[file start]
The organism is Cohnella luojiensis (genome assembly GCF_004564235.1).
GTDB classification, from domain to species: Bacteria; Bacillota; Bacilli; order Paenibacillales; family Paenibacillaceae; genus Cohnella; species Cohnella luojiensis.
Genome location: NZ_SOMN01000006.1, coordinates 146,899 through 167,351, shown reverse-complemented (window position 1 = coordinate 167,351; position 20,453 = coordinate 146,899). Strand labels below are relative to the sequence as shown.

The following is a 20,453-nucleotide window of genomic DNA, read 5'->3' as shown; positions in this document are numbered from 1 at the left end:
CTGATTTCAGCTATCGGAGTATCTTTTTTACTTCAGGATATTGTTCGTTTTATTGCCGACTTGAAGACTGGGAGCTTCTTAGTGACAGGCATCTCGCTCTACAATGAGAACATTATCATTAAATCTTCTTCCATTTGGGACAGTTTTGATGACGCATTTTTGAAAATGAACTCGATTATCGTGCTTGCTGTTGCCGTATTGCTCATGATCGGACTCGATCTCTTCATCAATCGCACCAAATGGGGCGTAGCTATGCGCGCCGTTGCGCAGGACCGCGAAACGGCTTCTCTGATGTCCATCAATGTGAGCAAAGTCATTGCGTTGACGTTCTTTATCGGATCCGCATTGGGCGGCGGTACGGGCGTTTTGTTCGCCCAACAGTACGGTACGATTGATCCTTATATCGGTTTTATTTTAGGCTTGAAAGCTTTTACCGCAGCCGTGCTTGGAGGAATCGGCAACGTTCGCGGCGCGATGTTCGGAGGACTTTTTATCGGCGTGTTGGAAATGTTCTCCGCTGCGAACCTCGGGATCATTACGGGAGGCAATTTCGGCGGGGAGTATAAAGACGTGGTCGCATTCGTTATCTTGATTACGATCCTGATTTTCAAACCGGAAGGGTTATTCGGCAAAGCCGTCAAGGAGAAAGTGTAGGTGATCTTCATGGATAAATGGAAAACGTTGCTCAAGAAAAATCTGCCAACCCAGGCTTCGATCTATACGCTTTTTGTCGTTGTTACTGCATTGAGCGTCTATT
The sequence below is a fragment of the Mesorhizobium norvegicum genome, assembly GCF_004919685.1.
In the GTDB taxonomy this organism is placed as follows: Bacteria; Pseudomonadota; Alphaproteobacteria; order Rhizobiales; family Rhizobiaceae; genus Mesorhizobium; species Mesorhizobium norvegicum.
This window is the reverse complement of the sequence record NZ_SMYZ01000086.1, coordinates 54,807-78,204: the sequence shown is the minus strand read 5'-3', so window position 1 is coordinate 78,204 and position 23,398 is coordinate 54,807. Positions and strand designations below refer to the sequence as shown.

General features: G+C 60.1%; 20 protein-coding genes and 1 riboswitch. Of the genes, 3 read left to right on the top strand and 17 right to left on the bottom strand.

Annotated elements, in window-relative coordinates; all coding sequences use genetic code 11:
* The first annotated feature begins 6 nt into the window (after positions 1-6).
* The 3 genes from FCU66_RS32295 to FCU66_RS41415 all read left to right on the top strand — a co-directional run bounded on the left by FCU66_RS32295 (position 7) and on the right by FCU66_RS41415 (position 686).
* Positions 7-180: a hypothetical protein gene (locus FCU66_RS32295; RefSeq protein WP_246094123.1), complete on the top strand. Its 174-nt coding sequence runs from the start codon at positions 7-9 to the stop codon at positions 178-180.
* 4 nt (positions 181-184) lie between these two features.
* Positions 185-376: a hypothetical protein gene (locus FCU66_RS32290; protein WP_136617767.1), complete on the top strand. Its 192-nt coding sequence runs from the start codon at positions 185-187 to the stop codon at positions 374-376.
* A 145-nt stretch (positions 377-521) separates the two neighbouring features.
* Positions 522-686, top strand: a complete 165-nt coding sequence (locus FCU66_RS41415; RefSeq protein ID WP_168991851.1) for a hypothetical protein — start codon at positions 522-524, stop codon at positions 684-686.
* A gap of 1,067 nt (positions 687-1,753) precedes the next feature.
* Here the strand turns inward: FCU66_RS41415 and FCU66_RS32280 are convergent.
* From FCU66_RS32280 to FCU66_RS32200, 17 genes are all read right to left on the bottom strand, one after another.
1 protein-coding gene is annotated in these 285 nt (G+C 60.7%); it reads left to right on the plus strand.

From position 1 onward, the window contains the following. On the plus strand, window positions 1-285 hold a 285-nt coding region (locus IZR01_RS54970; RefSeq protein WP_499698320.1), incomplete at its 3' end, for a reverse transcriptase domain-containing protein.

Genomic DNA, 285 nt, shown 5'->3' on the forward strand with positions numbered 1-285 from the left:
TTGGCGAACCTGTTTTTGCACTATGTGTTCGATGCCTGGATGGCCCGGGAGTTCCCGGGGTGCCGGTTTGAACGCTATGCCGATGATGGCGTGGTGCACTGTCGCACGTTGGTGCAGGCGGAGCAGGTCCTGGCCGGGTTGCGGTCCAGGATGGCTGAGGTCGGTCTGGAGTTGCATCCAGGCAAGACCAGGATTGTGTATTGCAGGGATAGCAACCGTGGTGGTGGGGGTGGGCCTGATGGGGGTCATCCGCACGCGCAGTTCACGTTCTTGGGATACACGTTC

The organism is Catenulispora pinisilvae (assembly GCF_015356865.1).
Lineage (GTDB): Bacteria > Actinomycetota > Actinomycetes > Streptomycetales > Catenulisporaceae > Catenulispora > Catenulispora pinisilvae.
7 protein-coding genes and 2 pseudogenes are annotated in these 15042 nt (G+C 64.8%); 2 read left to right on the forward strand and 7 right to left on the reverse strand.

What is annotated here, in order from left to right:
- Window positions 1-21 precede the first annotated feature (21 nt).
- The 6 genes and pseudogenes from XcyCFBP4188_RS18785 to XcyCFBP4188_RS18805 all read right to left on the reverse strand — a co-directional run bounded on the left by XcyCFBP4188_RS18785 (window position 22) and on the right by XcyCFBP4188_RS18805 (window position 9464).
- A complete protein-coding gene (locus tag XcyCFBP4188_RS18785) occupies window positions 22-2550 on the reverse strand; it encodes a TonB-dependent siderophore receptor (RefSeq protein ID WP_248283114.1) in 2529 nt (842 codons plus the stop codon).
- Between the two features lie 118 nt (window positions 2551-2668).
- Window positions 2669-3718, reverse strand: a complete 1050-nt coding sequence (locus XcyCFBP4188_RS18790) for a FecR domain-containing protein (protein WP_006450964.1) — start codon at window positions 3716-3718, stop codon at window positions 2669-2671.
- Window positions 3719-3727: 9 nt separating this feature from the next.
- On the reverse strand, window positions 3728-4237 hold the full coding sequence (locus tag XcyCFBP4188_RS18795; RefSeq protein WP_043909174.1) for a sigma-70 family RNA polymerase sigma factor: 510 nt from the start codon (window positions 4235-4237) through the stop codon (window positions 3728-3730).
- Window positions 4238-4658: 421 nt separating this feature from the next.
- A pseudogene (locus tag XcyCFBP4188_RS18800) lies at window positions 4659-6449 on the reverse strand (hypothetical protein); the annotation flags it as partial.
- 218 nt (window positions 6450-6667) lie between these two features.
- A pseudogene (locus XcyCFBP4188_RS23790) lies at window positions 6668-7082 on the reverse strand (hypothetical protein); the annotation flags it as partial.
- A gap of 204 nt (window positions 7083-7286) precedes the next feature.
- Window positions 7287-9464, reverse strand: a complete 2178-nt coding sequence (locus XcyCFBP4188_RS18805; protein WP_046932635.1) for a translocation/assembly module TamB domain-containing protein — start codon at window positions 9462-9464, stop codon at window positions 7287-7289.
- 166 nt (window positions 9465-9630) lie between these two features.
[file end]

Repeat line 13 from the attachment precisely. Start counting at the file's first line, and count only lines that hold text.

* Positions 7-180: a hypothetical protein gene (locus FCU66_RS32295; RefSeq protein WP_246094123.1), complete on the top strand. Its 174-nt coding sequence runs from the start codon at positions 7-9 to the stop codon at positions 178-180.